In the dead weeds a rubbish heap aflame: the orange flames stream horizontal, windblown they parallel the ground waving up and down the flamepoints alternating the body streaked with loops and purple stains while the pale smoke, above steadily continues eastward-- What chance have the old? There are no duties for them no places where they may sit their knowledge is laughed at they cannot see, they cannot hear. A small bundle on the shoulders weighs them down one hand is put back under it to hold it steady. Their feet hurt, they are weak they should not have to suffer as younger people must and do there should be a truce for them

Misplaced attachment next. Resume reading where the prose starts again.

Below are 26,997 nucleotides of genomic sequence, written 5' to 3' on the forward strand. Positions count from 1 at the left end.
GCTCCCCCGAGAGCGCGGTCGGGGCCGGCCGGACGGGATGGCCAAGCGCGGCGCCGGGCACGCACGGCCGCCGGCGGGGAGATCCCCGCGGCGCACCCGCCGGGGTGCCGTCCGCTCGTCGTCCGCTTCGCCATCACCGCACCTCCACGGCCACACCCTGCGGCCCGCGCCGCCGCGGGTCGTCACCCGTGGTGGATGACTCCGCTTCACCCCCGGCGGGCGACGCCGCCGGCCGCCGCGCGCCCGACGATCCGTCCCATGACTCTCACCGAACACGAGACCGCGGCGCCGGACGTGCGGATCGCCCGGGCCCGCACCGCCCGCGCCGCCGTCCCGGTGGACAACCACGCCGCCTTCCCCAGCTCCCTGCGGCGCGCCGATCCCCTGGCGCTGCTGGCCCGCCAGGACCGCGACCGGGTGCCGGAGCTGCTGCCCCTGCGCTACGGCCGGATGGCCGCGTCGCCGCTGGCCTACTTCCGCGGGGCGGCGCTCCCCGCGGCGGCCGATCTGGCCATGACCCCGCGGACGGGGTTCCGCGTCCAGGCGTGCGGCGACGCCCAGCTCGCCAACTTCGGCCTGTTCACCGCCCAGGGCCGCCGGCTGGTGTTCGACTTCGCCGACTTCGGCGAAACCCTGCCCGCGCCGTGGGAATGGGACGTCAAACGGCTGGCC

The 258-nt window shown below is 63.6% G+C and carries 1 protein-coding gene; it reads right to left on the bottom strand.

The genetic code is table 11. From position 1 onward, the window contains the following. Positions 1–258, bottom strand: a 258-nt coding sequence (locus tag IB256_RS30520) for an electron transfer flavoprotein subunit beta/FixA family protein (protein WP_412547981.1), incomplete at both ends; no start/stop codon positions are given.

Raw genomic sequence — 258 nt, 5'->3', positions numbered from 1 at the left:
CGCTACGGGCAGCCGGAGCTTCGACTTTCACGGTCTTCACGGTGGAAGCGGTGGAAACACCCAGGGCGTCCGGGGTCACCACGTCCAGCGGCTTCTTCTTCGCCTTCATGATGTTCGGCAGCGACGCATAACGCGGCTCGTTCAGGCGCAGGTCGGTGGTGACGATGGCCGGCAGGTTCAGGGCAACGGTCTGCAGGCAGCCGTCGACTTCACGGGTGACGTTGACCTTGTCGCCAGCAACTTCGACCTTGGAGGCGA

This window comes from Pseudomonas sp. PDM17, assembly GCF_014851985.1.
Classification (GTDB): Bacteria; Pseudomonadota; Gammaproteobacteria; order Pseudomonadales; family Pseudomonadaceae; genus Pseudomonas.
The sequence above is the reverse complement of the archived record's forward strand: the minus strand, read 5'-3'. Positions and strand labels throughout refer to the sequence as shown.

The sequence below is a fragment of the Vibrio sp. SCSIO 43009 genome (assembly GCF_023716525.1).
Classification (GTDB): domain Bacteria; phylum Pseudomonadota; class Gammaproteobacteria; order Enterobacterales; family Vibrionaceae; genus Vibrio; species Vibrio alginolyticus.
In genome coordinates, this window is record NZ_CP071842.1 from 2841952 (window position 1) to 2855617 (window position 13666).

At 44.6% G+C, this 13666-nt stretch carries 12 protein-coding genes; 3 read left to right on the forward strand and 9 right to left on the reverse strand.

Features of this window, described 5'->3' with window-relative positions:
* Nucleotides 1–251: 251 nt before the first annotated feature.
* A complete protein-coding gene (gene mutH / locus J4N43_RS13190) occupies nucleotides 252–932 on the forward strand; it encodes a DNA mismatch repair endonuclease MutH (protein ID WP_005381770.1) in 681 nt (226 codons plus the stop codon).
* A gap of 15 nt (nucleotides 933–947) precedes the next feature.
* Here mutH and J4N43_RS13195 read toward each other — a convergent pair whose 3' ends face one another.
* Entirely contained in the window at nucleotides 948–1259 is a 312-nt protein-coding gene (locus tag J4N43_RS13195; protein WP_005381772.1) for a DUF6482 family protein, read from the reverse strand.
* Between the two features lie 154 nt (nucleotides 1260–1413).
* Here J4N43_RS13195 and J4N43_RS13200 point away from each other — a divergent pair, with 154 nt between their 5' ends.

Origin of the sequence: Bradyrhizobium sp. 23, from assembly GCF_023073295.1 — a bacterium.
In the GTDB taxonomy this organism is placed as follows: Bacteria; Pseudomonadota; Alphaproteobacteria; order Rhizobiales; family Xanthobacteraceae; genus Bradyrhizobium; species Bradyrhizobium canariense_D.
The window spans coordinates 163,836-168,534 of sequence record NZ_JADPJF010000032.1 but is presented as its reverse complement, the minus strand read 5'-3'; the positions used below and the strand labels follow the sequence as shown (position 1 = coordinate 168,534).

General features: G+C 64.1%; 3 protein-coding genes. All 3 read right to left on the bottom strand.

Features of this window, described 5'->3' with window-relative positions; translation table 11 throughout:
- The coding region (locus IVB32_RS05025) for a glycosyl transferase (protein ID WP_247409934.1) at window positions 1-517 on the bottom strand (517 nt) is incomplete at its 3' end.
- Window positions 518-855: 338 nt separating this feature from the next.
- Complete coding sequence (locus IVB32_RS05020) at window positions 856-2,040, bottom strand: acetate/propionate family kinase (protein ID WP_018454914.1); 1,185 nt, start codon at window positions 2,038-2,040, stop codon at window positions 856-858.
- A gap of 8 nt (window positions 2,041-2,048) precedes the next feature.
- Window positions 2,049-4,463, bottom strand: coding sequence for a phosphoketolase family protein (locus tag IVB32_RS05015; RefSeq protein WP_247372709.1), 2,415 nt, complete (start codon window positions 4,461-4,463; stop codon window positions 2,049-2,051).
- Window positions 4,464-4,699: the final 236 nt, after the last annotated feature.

I've always loved these lines from WCW's "Descent of Winter," which is a kind of daybook consisting of poems & sections of prose. Williams, a pediatrician, was also an acute observer of old age. Beyond that, I love the audacity of the shift between the two stanzas, leaving the reader to make the connections between the objectively rendered description of a burning rubbish pile & his description (less objective) of the old.